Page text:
Residents met in the Town Hall on Thursday evening to discuss the preservation of Louth's threatened Post Offices. At stake are the futures of Brackenborough Road Post Office and Newmarket Post Office, earmarked for closure along with 2500 other Post Offices nationwide.
ELDC district councillor Lesley Koumi chaired the meeting. Representatives from Post Office Ltd were noted for their absence. Councillor Koumi mentioned that they had been invited to the meeting, but she was informed that "all the managers from Post Office Ltd are busy tonight".
Alison Whattam of Brackenborough Road Post Office Action Group opened with a presentation outlining the reasons for keeping both Post Offices open. These are some of the points she made:
Nigel Howells outlined ELDC's position on this, saying "We are fundamentally opposed to the closure, which has no rational basis." The ELDC Chief Executive pointed out the importance of accessibility and the way that Post Offices can also act as community centres.
Duncan Nicholson of PostWatch, a national watchdog for postal services, spoke next. He explained a few things about PostWatch's role and position.
"PostWatch does not have a blanket opposition to the closures," he said. "We recognise that a business losing £4 million a week cannot go on like that."
Mr Nicholson went on to explain that PostWatch does not have the power to veto any closures, but they have to be listened to. It is their job to scrutinise the plans and help to determine which closures would be the "least worst option."
According to Alex McMullen, of the Friends of Newmarket Post Office, both of the Louth Post Offices threatened with closure are very popular and well used.
"Newmarket Post Office's level of business is actually increasing," he said. He made the following points:
A member of the public brought up the issue of Louth's population.
"We will end up with one Post Office serving a town of fifteen thousand. That, in my view, is absolutely ridiculous," he said.
Nigel Howells concurred: "It is quite bizarre to expect one Post Office to serve fifteen thousand people." He also expressed concerns that the villages that Louth serves could also lose their Post Offices.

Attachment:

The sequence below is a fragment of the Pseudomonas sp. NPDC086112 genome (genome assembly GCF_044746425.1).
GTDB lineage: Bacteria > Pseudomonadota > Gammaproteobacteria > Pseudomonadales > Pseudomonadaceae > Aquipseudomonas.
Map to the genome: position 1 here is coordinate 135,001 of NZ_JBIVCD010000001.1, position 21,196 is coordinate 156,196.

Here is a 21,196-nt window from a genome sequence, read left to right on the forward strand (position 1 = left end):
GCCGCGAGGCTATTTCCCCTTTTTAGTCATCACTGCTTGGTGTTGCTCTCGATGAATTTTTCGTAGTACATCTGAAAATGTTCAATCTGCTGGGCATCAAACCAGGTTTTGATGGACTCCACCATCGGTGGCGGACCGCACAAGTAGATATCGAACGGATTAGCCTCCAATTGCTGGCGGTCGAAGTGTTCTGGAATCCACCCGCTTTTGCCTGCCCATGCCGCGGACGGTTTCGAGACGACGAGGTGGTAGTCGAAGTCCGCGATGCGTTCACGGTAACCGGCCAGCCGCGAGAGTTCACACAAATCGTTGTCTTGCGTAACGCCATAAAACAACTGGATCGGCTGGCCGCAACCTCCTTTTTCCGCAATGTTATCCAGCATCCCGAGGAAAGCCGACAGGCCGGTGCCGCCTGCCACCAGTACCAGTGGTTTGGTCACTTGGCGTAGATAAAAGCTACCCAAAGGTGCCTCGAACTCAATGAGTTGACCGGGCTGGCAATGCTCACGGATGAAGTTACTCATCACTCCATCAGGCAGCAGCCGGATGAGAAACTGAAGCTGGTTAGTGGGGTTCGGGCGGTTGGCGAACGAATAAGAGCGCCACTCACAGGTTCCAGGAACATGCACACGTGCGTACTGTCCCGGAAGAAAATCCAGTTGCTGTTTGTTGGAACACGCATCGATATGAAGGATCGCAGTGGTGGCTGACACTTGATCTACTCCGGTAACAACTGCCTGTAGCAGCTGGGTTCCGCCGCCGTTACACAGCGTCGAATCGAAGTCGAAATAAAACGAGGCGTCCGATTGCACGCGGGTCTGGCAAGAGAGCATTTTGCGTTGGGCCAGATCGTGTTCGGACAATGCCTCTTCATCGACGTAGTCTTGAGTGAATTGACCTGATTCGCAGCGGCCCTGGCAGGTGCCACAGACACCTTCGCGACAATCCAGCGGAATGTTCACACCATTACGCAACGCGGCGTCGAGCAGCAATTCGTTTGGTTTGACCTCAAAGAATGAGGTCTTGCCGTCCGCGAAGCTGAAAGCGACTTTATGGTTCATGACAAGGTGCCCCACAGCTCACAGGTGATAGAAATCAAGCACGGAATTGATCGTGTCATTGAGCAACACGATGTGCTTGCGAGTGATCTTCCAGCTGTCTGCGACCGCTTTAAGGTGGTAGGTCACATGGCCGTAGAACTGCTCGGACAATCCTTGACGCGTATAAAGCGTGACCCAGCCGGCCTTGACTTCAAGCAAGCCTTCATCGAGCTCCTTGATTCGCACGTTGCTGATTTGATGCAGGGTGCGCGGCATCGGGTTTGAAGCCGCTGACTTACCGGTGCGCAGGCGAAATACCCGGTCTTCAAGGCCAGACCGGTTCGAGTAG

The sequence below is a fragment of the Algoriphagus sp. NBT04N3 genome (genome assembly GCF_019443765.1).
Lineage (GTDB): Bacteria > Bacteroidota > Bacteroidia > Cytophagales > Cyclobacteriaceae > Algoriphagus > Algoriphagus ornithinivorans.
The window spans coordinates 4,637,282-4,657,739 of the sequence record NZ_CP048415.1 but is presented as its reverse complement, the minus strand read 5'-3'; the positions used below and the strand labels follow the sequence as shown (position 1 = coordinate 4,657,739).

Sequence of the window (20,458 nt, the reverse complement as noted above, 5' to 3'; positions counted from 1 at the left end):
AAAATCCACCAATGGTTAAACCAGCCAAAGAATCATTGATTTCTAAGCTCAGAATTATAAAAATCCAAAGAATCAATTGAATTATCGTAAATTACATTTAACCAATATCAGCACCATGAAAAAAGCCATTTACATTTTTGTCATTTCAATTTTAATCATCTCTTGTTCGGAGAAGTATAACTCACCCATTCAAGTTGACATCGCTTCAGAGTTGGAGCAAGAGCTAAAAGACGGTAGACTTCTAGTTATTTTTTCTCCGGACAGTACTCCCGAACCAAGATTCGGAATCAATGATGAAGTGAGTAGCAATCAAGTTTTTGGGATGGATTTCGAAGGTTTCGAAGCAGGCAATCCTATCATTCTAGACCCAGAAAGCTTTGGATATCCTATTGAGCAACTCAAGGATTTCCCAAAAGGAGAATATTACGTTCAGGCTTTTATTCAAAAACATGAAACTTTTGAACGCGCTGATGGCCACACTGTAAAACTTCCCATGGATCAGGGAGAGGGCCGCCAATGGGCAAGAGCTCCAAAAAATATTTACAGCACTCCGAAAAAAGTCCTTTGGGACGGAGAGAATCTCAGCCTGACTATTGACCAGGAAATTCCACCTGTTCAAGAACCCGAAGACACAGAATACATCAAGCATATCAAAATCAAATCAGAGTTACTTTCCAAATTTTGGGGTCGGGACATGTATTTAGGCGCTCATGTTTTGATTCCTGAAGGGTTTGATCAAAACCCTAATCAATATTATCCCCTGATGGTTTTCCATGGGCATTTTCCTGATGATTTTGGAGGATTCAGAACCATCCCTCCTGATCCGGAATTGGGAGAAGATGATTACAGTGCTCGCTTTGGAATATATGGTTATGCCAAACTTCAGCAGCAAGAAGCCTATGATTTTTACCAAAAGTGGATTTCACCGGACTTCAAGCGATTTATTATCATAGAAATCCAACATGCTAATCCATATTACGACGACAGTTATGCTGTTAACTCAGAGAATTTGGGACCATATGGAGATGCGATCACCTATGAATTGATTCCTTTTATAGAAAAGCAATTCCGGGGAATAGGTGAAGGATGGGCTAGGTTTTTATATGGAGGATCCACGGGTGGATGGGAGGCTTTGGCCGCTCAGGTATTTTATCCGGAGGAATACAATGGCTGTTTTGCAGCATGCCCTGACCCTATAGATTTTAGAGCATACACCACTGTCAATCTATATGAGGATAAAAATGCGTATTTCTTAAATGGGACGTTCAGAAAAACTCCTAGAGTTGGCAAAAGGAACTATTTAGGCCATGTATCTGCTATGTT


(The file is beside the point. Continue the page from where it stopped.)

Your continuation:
Louth resident Audrey Gardner raised the issue of the practical problems people may face, both young and old.
"We need these facilities," she said. "Let us fight, fight, fight for what is rightfully ours."
John from Langworth, where there is also an ongoing campaign against Post Office closures, warned "If we're not careful we're going to be fighting community against community. We need to take our fight to London. Let's get the 2500 changed."
This is in reference to the figure of 2500 Post Offices that the government has announced must be axed nationwide.
"The PostWatch is useless," commented Colin Bell of Yarburgh. "It has accepted there is an economic argument. I don't believe there is an economic argument. There is a green issue."
Mr Bell explained further that the Post Office closures will mean people will need to use extra petrol to visit the next nearest one.
"Are you aware that at least 300 dwellings are going to be erected within about 200 yards of Brackenborough Road Post Office?" asked Councillor Clive Finch. "The importance of maintaining the two sub-post offices is increasing."
Nigel Howells was critical of Post Office Ltd's divisive tactics and the way they are implying that if one Post Office is saved another must be lost, describing it as "quite a fraudulent way to consult the local population".
"Bombard your MPs with letters," he advised.
Brian Shaw had some practical help on that front, bringing 200 pre-written letters of protest with him so that people just need to fill in their name and address. "People don't write letters," he said.
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